Low cost system cuts emissions, fuel use in cars


London : An European project is developing a compact, fully integrated, low-cost start-stop system to replace conventional alternators in cars and cut down fuel use.

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This second-generation starter-alternator reversible system (StARS) is intended to enable the European automotive industry to meet new EU emissions norms and cut down fuel use without engine redesign.

A first generation of alternator-based ‘stop-start’ systems has already been in serial production with Citroen since 2004, on Smart cars since 2007 and on Mercedes-Benz A- and B-class vehicles as of the first quarter of 2009.

This system performs a comfortable stop-start function that is completely transparent to the driver: the belt-driven starter-alternator system shuts down the engine during idle phases and restarts the engine quickly and silently on request.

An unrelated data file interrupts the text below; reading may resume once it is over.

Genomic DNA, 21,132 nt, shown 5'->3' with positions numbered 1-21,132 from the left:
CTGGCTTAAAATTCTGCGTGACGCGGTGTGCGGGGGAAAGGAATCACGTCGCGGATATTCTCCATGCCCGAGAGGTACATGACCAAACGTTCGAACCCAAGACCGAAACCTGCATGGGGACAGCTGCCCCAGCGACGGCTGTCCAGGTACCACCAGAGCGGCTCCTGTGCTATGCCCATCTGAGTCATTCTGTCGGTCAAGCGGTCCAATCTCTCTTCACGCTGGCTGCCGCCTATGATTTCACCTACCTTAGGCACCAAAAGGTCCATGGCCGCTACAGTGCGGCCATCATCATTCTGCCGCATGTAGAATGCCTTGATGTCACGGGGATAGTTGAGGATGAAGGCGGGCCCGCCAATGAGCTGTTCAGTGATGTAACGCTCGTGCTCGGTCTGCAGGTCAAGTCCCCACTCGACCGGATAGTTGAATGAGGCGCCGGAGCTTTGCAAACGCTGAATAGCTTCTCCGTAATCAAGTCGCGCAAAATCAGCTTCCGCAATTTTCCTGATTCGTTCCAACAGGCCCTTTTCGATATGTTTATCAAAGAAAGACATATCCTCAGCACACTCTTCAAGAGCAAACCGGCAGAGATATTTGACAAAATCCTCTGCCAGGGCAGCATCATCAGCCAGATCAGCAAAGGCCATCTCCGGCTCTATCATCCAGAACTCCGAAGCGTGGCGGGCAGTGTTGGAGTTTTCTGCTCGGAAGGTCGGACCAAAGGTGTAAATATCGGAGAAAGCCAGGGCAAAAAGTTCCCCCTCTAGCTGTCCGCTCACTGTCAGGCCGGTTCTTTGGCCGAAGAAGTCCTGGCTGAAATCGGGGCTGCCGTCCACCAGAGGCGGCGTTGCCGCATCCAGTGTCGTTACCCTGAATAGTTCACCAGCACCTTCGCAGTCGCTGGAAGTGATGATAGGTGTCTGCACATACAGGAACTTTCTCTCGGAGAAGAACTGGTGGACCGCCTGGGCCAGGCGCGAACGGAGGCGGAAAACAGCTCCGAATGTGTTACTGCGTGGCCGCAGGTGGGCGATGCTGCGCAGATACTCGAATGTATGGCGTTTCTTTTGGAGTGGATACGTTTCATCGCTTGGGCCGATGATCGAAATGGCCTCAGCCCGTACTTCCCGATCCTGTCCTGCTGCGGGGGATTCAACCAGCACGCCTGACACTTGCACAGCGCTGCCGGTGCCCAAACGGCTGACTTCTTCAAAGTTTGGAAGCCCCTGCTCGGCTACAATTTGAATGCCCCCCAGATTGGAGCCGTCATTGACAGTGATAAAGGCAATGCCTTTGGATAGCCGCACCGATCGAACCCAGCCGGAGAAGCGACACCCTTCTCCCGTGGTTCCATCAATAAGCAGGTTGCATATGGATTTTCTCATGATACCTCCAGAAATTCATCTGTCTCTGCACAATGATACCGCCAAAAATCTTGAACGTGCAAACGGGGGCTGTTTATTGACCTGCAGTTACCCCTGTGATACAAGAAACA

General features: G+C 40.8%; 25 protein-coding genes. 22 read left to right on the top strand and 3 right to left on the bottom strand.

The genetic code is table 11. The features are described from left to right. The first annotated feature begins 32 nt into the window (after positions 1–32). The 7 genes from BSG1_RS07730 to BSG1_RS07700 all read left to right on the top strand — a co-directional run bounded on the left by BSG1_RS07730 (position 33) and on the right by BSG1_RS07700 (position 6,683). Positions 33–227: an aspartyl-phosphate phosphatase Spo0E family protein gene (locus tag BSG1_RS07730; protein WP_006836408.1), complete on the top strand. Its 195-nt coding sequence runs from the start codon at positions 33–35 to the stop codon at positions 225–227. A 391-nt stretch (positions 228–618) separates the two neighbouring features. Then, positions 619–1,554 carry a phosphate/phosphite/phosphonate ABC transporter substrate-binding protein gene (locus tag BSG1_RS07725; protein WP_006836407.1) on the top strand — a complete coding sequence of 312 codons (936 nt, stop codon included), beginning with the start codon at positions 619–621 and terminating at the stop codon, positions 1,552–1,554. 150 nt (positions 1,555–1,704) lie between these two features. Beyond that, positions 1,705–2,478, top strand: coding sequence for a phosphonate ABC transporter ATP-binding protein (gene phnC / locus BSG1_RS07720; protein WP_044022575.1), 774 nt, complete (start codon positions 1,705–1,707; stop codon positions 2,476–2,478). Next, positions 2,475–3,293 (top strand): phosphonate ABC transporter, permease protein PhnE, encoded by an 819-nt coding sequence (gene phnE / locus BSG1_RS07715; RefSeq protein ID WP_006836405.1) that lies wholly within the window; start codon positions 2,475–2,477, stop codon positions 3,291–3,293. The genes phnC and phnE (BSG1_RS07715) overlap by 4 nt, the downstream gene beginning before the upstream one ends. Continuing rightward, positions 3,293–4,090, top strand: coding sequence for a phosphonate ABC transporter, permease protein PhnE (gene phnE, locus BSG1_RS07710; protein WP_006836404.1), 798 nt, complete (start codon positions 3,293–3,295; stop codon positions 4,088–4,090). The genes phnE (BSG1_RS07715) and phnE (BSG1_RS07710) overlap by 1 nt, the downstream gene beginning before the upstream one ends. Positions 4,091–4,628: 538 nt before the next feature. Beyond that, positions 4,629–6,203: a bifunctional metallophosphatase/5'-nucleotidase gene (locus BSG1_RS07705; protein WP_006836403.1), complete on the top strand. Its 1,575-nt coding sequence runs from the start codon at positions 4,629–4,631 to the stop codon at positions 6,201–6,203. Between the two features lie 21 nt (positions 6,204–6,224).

As a result, there is no fuel consumption, gas emission, vibration or noise at standstill. In the European standard driving cycle, fuel consumption is reduced by six percent; while in congested urban traffic, savings of up to 25 percent have been observed.

Additionally, the second generation system will fulfil global demands for more energy-efficient vehicles. Market forecasts indicate a million vehicles a year will be using these systems by 2010 with a four percent penetration rate worldwide in the auto market for such micro-hybrid applications in 2015.

European Union legislation is set to reduce average carbon-dioxide (CO2) emissions for new cars from the current 160 g / km to 130 g / km in 2012.

This will lead to a 19 percent reduction in CO2 emissions and place the EU among the world leaders in fuel-efficient cars.

“Not only will it be possible to reduce consumption emissions, but this translates into a six percent saving in fuel use for the car,” said Derek de Bono, marketing director of project leader Valeo Electrical Systems in France, the firm behind the system.